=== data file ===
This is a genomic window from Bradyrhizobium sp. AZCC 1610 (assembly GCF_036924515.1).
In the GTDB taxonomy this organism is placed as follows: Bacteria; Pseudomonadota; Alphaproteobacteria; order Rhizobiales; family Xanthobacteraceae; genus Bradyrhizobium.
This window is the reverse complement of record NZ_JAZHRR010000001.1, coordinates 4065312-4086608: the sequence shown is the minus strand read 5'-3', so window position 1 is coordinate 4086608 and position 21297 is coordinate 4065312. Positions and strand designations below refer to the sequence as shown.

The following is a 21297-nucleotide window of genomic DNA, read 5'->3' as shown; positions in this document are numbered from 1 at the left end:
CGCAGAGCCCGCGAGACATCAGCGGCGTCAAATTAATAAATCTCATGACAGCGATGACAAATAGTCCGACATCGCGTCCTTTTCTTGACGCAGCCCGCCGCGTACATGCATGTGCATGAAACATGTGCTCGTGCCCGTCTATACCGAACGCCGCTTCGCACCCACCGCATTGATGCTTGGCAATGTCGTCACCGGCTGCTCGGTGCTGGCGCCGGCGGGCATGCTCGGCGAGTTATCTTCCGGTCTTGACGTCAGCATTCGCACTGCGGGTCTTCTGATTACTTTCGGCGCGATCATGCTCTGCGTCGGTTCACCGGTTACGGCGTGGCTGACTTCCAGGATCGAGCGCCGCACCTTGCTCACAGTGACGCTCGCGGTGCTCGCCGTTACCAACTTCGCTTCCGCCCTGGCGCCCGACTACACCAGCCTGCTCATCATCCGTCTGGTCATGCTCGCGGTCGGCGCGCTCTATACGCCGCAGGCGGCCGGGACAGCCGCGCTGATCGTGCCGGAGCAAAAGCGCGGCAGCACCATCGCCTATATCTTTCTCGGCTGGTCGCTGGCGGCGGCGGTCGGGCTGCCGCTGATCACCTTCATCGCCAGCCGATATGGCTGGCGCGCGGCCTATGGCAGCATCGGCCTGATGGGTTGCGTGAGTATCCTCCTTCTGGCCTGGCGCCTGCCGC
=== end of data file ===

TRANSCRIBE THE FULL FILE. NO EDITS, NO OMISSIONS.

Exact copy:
This is a genomic window from Bradyrhizobium sp. AZCC 1610 (assembly GCF_036924515.1).
In the GTDB taxonomy this organism is placed as follows: Bacteria; Pseudomonadota; Alphaproteobacteria; order Rhizobiales; family Xanthobacteraceae; genus Bradyrhizobium.
This window is the reverse complement of record NZ_JAZHRR010000001.1, coordinates 4065312-4086608: the sequence shown is the minus strand read 5'-3', so window position 1 is coordinate 4086608 and position 21297 is coordinate 4065312. Positions and strand designations below refer to the sequence as shown.

The following is a 21297-nucleotide window of genomic DNA, read 5'->3' as shown; positions in this document are numbered from 1 at the left end:
CGCAGAGCCCGCGAGACATCAGCGGCGTCAAATTAATAAATCTCATGACAGCGATGACAAATAGTCCGACATCGCGTCCTTTTCTTGACGCAGCCCGCCGCGTACATGCATGTGCATGAAACATGTGCTCGTGCCCGTCTATACCGAACGCCGCTTCGCACCCACCGCATTGATGCTTGGCAATGTCGTCACCGGCTGCTCGGTGCTGGCGCCGGCGGGCATGCTCGGCGAGTTATCTTCCGGTCTTGACGTCAGCATTCGCACTGCGGGTCTTCTGATTACTTTCGGCGCGATCATGCTCTGCGTCGGTTCACCGGTTACGGCGTGGCTGACTTCCAGGATCGAGCGCCGCACCTTGCTCACAGTGACGCTCGCGGTGCTCGCCGTTACCAACTTCGCTTCCGCCCTGGCGCCCGACTACACCAGCCTGCTCATCATCCGTCTGGTCATGCTCGCGGTCGGCGCGCTCTATACGCCGCAGGCGGCCGGGACAGCCGCGCTGATCGTGCCGGAGCAAAAGCGCGGCAGCACCATCGCCTATATCTTTCTCGGCTGGTCGCTGGCGGCGGCGGTCGGGCTGCCGCTGATCACCTTCATCGCCAGCCGATATGGCTGGCGCGCGGCCTATGGCAGCATCGGCCTGATGGGTTGCGTGAGTATCCTCCTTCTGGCCTGGCGCCTGCCGC